The Information Commissioner’s Office has issued a warning to solicitors and barristers over the need to keep personal information secure, especially paper files, in the wake of “a number of data breaches” in recent months.
Law firms should ensure that compliance officers for legal practice are closely involved in information security policies, a study has advised after finding that a majority of firms contacted had already suffered data breaches.
Oyez Professional Services, in association with the IAAITC, recently conducted a comprehensive Information Security survey targeted at law firms across England and Wales. The results, which have now been published, highlight a worrying trend amongst law firms who seem to prefer to ignore the risks that their current security programmes expose them to.
Stoke-on-Trent City Council has been fined £120,000 after an in-house solicitor sent highly sensitive information about a child protection case to the wrong e-mail address, rather than the barrister for whom it was intended.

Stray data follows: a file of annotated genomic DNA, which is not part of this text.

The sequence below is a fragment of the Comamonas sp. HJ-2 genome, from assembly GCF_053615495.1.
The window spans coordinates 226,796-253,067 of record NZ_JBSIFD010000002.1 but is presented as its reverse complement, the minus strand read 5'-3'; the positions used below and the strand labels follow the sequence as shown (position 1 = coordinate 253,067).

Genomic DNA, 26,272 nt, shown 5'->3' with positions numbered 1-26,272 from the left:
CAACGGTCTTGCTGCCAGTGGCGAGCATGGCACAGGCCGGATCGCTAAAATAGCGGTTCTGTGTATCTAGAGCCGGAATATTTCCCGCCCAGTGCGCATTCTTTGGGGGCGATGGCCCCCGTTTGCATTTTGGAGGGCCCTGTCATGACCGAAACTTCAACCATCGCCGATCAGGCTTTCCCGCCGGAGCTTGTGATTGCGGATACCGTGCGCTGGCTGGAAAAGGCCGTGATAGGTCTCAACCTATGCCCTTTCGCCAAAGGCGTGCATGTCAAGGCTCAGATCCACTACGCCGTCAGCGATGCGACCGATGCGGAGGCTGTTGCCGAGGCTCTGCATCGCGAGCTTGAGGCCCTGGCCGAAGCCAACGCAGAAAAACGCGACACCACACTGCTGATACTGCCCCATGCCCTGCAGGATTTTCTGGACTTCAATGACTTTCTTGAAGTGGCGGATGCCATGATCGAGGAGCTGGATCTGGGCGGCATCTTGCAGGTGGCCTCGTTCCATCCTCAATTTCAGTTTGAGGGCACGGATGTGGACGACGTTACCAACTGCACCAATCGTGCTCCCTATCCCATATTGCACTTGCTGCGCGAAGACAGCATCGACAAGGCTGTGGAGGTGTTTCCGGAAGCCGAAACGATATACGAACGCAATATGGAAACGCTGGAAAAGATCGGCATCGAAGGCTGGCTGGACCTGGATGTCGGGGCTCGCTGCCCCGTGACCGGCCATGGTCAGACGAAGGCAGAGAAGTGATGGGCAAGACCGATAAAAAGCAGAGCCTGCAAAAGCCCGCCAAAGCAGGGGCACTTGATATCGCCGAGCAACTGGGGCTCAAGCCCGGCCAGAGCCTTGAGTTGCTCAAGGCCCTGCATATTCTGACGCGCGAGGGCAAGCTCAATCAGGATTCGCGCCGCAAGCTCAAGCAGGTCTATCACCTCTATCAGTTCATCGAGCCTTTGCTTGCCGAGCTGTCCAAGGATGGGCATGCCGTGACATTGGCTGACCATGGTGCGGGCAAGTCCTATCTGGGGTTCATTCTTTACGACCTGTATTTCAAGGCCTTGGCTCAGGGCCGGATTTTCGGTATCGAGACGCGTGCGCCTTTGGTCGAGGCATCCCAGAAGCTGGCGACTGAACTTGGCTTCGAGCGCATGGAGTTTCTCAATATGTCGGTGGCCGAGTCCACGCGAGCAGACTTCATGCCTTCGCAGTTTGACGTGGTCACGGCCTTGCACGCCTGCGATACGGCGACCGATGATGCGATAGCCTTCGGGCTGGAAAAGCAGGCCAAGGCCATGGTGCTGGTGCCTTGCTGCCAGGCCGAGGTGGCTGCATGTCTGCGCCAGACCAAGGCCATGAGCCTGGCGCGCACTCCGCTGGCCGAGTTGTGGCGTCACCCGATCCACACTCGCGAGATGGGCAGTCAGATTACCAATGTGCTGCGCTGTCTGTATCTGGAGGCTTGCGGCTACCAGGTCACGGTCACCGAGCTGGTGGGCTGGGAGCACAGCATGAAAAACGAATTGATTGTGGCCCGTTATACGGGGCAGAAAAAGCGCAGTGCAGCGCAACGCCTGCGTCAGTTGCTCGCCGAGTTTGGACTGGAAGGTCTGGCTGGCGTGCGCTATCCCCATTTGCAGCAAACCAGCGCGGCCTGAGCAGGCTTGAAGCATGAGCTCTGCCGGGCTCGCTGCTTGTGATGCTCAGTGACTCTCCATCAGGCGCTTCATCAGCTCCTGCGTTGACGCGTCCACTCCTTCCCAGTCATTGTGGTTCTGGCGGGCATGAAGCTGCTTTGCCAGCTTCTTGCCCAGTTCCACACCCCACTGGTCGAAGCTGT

When in-house IT experts bang on about data security and the ingenious strategies hackers are deploying to hack into law firm computer systems, most partners groan inwardly and wait for the inevitable request for funds. The question of where to draw the line on IT security spending is a tricky one and there are no easy answers. As a general rule of thumb, a pinch of scepticism seems prudent about whatever spend the IT department deems essential – let us not forget the prolonged hysteria over the Millennium software bug, which was far from the existential threat to law firms the IT geeks claimed it would be.
Oyez Professional Services, the leading legal services provider, has developed a comprehensive toolkit that allows legal practices, whatever their size or technical requirements, to introduce a fully compliant information management security system in a step-by-step, methodical manner.